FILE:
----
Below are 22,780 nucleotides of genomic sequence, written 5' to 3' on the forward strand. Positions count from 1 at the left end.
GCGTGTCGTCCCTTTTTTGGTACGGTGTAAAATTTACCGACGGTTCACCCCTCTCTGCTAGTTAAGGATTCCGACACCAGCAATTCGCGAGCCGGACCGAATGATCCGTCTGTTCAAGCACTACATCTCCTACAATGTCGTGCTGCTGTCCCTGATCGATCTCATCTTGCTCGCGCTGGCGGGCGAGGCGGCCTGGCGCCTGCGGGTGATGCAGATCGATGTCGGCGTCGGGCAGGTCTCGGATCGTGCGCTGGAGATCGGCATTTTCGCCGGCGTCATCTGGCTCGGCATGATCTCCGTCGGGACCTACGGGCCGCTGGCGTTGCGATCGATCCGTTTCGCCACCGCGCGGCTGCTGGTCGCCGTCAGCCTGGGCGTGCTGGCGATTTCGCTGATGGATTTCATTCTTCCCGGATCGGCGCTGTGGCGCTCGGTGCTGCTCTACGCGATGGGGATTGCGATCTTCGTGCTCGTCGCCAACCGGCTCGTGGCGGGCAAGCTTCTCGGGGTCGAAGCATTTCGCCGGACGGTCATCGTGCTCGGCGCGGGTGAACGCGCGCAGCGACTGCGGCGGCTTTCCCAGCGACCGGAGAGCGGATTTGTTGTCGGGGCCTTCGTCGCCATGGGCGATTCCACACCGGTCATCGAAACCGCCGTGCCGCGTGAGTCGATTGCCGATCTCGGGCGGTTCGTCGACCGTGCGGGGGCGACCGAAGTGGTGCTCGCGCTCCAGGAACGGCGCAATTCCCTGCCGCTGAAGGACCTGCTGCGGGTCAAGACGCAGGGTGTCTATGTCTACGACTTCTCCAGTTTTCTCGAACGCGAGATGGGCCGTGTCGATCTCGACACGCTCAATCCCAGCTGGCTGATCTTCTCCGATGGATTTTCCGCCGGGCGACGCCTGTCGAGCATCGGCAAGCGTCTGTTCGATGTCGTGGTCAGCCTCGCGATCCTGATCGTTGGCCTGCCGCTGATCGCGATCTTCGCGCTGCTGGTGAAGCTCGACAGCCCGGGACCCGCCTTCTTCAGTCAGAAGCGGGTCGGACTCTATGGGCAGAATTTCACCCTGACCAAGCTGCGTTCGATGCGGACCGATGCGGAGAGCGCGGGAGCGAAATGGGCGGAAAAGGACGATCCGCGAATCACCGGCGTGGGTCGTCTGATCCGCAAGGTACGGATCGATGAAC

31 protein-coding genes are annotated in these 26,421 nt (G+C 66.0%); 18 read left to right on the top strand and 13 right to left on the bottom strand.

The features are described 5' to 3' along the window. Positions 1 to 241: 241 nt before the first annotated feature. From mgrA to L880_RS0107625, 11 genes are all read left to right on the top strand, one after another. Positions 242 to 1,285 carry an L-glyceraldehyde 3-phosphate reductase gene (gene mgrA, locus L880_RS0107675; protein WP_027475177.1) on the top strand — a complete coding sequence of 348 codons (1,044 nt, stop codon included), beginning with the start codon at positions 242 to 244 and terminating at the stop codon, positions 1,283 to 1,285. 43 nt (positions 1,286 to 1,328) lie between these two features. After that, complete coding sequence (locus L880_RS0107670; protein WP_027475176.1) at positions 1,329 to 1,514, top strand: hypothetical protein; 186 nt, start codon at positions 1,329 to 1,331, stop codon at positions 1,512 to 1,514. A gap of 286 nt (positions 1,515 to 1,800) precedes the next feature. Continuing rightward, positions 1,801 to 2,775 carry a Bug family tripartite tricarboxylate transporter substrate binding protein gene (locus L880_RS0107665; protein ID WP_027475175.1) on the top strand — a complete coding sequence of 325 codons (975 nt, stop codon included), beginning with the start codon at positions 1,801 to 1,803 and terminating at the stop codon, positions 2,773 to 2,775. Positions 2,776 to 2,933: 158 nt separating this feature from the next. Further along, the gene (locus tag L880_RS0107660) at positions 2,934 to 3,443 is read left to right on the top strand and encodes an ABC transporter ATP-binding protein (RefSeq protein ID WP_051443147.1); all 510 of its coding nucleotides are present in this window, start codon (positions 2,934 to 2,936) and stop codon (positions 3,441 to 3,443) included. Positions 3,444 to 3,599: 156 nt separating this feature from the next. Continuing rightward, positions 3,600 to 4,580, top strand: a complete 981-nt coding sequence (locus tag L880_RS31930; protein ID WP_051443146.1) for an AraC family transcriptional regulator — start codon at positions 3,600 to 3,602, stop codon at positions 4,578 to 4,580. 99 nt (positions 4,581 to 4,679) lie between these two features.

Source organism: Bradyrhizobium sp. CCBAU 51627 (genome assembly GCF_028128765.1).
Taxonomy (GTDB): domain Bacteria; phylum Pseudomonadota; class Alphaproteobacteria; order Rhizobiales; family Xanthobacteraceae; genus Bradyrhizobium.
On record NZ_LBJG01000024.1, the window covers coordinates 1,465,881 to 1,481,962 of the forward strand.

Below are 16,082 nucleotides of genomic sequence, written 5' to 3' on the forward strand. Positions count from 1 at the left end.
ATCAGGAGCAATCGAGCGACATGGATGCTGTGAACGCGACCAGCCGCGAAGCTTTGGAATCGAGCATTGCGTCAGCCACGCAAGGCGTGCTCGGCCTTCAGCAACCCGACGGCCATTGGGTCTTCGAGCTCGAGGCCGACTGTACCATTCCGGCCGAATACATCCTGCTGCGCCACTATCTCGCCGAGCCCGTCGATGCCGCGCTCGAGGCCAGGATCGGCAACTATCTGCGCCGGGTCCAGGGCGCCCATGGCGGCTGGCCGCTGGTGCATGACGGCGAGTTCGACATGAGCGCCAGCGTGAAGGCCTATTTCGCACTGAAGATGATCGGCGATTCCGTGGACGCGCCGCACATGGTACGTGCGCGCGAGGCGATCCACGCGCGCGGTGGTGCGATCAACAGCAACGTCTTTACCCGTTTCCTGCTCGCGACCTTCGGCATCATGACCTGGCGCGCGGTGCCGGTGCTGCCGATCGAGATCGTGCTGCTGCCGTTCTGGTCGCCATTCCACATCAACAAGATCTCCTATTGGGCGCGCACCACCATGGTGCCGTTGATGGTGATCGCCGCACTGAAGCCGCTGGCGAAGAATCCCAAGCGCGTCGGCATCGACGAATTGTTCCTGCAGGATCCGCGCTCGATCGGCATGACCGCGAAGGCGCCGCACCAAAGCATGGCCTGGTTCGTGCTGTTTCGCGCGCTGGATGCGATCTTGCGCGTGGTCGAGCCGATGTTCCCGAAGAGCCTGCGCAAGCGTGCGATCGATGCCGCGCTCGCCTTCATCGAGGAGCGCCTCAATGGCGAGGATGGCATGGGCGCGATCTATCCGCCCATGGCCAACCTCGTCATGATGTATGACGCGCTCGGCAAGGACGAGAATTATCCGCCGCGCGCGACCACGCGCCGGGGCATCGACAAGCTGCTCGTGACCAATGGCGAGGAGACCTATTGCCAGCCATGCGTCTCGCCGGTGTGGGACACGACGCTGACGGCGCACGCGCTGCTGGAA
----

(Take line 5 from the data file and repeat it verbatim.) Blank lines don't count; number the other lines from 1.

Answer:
Source organism: Bradyrhizobium sp. CCBAU 51627 (genome assembly GCF_028128765.1).